> never read it. This is also an explanation about the observed gap in
> the industry.____
>
> __ __
>
> Bertrand Ricque____
>
> Program Manager____
>
> Optronics and Defence Division____
>
> Sights Program____
>
> Mob : +33 6 87 47 84 64 <tel:%2B33%206%2087%2047%2084%2064>____
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> *From:* systemsafety-bounces_at_xxxxxx > <mailto:systemsafety-bounces_at_xxxxxx > [mailto:systemsafety-bounces_at_xxxxxx > <mailto:systemsafety-bounces_at_xxxxxx > Behalf Of *Martyn Thomas
> *Sent:* Friday, February 07, 2014 12:16 PM
> *To:* systemsafety_at_xxxxxx > <mailto:systemsafety_at_xxxxxx > *Subject:* [SystemSafety] Safety Cases____
>
> __ __
>
> In the National Academies / CSTB Report /Software for Dependable
> Systems: Sufficient Evidence?/
> (http://sites.nationalacademies.org/cstb/CompletedProjects/CSTB_042247)
> we said that every claim about the properties of a software-based
> system that made it dependable in its intended application should be
> stated unambiguously, and that every such claim should be shown to
> be true through scientifically valid evidence that was made
> available for expert review.
>
> It seems to me that this was a reasonable position, but I recognise
> that it is a position that cannot be adopted by anyone whose
> livelihood depends on making claims for which thay have insufficient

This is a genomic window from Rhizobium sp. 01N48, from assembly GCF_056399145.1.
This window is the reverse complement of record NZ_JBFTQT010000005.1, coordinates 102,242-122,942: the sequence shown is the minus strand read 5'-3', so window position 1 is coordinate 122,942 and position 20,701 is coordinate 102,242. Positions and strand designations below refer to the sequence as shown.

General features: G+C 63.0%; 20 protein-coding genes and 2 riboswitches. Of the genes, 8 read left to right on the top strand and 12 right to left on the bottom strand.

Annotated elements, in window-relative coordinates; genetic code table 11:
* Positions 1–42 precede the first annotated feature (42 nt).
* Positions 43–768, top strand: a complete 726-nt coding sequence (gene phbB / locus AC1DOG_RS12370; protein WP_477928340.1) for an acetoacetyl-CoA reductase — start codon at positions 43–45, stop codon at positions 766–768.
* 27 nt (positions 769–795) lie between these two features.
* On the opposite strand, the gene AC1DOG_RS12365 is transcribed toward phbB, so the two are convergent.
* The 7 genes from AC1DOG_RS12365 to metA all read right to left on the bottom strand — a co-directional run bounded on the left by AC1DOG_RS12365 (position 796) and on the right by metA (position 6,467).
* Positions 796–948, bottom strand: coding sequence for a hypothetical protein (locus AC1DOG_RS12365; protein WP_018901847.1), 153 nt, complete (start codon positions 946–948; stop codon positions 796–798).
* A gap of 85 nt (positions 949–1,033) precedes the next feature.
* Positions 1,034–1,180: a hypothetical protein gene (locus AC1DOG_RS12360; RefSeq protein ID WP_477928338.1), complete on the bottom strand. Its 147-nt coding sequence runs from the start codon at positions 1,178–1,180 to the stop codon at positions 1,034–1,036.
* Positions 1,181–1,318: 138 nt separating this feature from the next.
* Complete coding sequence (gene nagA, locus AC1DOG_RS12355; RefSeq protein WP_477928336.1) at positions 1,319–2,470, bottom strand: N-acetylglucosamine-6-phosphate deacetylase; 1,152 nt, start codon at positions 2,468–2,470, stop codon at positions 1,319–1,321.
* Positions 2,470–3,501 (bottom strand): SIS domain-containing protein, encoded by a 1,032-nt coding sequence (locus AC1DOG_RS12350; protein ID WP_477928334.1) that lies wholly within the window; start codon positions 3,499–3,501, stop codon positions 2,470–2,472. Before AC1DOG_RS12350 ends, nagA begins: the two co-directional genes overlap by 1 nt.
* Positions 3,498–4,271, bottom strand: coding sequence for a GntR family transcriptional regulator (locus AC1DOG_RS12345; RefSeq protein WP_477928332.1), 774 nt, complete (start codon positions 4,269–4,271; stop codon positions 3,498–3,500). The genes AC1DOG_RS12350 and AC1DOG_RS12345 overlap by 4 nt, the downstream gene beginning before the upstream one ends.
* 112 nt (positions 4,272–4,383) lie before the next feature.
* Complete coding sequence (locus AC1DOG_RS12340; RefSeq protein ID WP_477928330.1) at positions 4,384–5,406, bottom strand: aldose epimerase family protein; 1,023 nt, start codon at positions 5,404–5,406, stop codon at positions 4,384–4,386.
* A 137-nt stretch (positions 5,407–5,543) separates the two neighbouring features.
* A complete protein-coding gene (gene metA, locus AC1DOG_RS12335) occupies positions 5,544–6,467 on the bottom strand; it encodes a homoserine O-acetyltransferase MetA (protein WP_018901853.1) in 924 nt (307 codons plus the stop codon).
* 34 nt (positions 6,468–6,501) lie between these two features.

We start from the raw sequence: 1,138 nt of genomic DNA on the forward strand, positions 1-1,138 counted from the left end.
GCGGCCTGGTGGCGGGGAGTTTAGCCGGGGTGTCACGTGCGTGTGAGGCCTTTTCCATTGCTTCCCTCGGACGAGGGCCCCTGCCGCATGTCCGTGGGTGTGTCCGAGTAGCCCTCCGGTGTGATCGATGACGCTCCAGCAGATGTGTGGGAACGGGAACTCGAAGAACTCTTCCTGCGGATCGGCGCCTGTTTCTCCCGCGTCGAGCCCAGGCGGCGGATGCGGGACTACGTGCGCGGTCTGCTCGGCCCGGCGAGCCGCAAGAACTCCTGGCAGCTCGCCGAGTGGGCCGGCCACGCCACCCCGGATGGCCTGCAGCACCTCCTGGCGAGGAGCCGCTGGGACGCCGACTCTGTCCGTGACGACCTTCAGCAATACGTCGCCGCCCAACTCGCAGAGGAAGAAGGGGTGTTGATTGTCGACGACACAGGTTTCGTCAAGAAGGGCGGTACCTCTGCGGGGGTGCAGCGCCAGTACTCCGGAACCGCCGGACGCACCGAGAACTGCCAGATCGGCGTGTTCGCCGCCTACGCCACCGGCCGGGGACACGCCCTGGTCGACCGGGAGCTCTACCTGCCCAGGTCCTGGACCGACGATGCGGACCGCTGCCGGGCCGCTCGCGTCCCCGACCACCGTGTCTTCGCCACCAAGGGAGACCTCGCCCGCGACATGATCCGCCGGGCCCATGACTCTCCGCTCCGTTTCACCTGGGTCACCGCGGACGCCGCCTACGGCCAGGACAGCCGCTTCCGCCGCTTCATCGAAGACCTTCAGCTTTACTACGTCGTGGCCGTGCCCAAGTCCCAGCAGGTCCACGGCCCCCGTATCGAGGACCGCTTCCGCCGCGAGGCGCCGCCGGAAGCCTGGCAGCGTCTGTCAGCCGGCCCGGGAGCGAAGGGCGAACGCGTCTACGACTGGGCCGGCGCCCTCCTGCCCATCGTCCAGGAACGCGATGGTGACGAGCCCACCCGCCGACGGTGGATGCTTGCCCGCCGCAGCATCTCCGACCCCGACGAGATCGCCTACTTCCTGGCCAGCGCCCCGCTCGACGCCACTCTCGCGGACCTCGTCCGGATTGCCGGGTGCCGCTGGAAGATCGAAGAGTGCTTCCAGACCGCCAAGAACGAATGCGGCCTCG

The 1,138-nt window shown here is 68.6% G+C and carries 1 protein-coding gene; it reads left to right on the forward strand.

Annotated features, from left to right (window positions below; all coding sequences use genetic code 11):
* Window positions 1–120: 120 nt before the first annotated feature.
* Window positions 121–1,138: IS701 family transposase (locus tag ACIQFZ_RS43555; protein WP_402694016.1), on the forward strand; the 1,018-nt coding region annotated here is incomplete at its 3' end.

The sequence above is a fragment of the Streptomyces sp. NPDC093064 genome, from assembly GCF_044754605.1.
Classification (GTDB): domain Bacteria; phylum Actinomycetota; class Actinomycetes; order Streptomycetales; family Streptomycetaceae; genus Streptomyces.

> evidence (or for which no scientifically valid evidence /could/ be
> provided). Unfortunately, much of the safety-related systems
> industry is in this position (and the same is true, /mutatis
> mutandis/, for security).
>
> It seems to me that some important questions about dependability are
> these:
>
> 1 What properties does the system need to have in order for it to
> be adequately dependable for its intended use? (and how do you know
> that these properties will be adequate?)
> 2 What evidence would be adequate to show that it had these
> properties?
> 3 It it practical to aquire that evidence and, if not, what is
> the strongest related property for which it would be practical to
> provide strong evidence that the property was true?
> 4 What are we going to do about the gap between 1 and 3?
>
> The usual answer to 4 is "rely on having followed best practice, as
> described in Standard XYZ". That's an understandable position to
> take, for practical reasons, but I suggest that professional
> ingegrity requires that the (customer, regulator or other
> stakeholder) should be shown the chain of reasoning 1-4 (and the
> evidence for all the required properties for which strong evidence
> can be provided) and asked to acknowledge that this is good enough
> for their purposes.
>
> I don't care what you choose to call the document in which this
> information is given, so long as you don't cause confusion by
> overloading some name that the industry is using for something else.
>
> I might refer to the answers to question 1 as a "goal", if I were
> trying to be provocative.
>
> Martyn
>
>
>
> ____
>
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-- 

Peter Bishop
Chief Scientist
Adelard LLP
Exmouth House, 3-11 Pine Street, London,EC1R 0JH
http://www.adelard.com
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Received on Fri Feb 07 2014 - 17:18:53 CET